This year’s Report on Motoring found that this is the most commonly cited concern among drivers, with 12 percent of those surveyed (the equivalent of five million people), saying it’s their biggest worry.
Just 12 percent? It needs to be higher, especially when 17 percent of drivers admitted to checking texts, emails or social media while driving. I suspect the percentage would be greater if drivers were prepared to confess their sins.
Predictably, younger drivers appear to be the worst culprits. Just 49 percent of 17 to 24 year olds said they never make or receive calls, with 62 percent claiming they never text, email or use social media at the wheel. That leaves far too many drivers who have.
New drivers have grown up with smartphones and find it harder to leave their phones alone for any length of time. The government urges drivers to place their phones in the glovebox, but the likes of Apple CarPlay and Android Auto encourage us to plug in and place the device in the centre console.
When the traffic slows and the journey becomes tedious, grabbing the phone becomes all too tempting.
Just 15 percent of drivers put their phone in the glovebox, 45 percent use a pocket or bag, with a quarter placing it on the passenger seat. Not out of sight and not out of mind.
Anecdotal evidence would suggest the problem is far worse than the figures suggest. Go for a drive and it won’t be long before you see a driver flouting the law.
Only last week, during the WLTP Challenge, I witnessed the driver of an all-terrain crane driving along the M6 with a phone pressed to his ear. The crane in question is fitted with a hands-free kit, so why did the driver choose to break the law? One can only imagine the devastating effects of a 50-tonne crane ploughing into the back of a family hatchback.
Is the driver unaware of the risk? Does he believe that the left-hand-drive crane allows him to ‘hide’ from onlookers as he crawls along in the slow lane? Does he feel that he’s above the law?
Maybe the penalties aren’t strict enough: the threat of six penalties points and a £200 fine isn’t a sufficient deterrent. Discuss.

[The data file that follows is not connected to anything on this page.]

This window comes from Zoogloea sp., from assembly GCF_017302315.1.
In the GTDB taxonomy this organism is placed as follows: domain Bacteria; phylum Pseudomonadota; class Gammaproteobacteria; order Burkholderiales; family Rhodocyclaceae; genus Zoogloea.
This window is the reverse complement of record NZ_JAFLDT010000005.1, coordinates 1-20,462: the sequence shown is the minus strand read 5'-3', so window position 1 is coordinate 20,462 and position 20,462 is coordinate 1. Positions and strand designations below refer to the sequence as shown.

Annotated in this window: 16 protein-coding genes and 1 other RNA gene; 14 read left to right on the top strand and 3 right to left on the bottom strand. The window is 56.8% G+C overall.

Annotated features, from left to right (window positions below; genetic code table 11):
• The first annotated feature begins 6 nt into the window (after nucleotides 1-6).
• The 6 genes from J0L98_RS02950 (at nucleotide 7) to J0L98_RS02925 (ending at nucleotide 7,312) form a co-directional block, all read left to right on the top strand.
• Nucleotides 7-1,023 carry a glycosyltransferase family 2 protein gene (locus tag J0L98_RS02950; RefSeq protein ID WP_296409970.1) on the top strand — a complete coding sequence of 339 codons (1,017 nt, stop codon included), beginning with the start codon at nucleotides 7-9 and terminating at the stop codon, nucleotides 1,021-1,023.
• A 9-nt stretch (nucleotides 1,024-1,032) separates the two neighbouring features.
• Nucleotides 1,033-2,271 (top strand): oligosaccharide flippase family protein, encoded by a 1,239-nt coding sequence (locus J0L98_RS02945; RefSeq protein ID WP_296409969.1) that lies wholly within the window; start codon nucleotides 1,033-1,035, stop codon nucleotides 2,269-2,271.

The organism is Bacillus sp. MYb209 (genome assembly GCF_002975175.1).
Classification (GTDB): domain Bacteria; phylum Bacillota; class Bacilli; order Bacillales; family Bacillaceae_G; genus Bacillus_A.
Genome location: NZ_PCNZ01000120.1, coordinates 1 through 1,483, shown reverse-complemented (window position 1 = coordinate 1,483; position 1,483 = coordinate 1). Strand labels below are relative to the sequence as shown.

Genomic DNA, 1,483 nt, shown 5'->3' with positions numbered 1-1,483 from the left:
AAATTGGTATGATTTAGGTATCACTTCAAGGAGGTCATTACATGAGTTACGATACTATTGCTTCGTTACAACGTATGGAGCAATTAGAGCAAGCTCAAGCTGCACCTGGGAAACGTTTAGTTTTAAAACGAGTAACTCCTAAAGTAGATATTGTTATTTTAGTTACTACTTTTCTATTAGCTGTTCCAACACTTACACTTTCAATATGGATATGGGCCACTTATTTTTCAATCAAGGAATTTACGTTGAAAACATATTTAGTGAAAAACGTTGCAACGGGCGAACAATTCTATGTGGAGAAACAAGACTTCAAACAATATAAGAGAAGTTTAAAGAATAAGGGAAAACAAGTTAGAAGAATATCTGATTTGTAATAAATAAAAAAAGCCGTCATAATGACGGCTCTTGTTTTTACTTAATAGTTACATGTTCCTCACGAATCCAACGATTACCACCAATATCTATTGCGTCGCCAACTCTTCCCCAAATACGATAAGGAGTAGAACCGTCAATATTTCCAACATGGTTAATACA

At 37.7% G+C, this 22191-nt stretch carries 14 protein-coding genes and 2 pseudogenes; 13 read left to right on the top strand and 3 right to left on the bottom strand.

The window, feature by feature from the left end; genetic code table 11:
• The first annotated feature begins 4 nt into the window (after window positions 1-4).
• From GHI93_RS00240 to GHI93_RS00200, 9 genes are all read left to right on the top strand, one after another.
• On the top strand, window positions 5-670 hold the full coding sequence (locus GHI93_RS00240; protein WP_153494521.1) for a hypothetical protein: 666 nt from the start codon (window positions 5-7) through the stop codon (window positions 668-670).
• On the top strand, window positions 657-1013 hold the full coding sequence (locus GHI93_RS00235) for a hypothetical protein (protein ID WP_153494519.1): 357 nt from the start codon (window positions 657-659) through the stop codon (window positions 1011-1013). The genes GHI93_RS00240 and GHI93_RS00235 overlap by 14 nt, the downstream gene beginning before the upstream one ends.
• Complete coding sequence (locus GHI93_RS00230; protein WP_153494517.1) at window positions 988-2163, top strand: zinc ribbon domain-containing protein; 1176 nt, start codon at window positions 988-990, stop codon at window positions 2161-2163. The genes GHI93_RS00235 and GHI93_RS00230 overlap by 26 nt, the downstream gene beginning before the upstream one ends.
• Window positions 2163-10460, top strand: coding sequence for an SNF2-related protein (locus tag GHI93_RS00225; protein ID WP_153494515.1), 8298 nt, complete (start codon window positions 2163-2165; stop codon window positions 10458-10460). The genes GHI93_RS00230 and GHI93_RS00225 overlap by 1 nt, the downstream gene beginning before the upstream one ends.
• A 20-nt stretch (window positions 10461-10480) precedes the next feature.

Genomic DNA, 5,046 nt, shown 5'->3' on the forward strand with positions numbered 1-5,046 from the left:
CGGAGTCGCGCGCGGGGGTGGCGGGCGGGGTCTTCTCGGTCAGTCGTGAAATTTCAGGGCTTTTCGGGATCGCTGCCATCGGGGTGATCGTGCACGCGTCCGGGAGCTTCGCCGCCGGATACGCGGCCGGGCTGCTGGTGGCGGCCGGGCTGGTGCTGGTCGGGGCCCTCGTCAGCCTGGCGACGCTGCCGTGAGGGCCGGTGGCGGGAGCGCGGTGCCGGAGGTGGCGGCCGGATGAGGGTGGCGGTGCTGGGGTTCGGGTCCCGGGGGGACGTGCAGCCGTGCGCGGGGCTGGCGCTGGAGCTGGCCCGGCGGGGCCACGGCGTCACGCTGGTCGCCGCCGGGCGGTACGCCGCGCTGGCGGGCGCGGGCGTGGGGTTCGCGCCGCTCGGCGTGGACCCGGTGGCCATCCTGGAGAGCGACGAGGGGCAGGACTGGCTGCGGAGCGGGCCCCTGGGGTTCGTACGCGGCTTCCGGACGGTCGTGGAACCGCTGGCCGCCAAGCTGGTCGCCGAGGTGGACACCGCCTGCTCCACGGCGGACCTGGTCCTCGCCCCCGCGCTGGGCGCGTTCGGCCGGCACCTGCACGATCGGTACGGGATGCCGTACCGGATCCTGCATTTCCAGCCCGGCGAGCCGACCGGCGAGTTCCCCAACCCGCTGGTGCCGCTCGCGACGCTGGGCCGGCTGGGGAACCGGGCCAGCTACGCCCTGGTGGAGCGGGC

Nodding donkeys and two-fingered salutes
Some drivers do little to hide the fact that they’re on the phone. A phone up to the ear is a blatant ‘couldn’t care less’ attitude to other drivers – a kind of two-fingered salute to the law and the obvious risks.
Others are more discreet. You’ll have seen the ‘nodding donkeys’ parked at traffic lights, as drivers glance up and down from their phone while they wait for the lights to change.
Some will hold their phone at steering wheel height, in an attempt to maintain some degree of control of the vehicle. Then there are those who place the phone on their lap, oblivious to the length of time they’re spending with their eyes diverted from the road.
Last year, a study revealed that young people check their phones every 8.6 minutes, more frequently than any other age group. Little wonder that so many drivers are finding it hard to resist the lure of their smartphone, even on the shortest of commutes.
Around a third of drivers felt stressed and “cut off” without their phone and 29 percent “felt lost” without it. With such a strong reliance on our devices, how can we expect motorists to turn them off and chuck them in the glovebox?
As the RAC report highlights, mobile phone use is just one of a number of ‘menaces’ on Britain’s roads. Road rage, drink-driving, drug-driving and dangerous driving are just a few of the other risks of the road.
Rover and out
What’s the common thread? The motorist.
Our cars are safer than ever, to the point that they will do their upmost to keep us out of trouble. Maybe that’s part of the problem – we feel safely cocooned in our Euro NCAP-approved boxes, oblivious to the dangers and with little sense of the speed of travel.
Perhaps drivers should be forced to spend six months driving a Rover 100 or G-Wiz before being allowed to drive a safe car or travel with a mobile phone.
Or maybe all cars should be fitted with an orange flashing light that illuminates when a handheld phone is in use. A kind of Dom Joly ‘I’m on the mobile’ approach to the legislation.
That ought to stop drivers from being too trigger happy with their mobiles.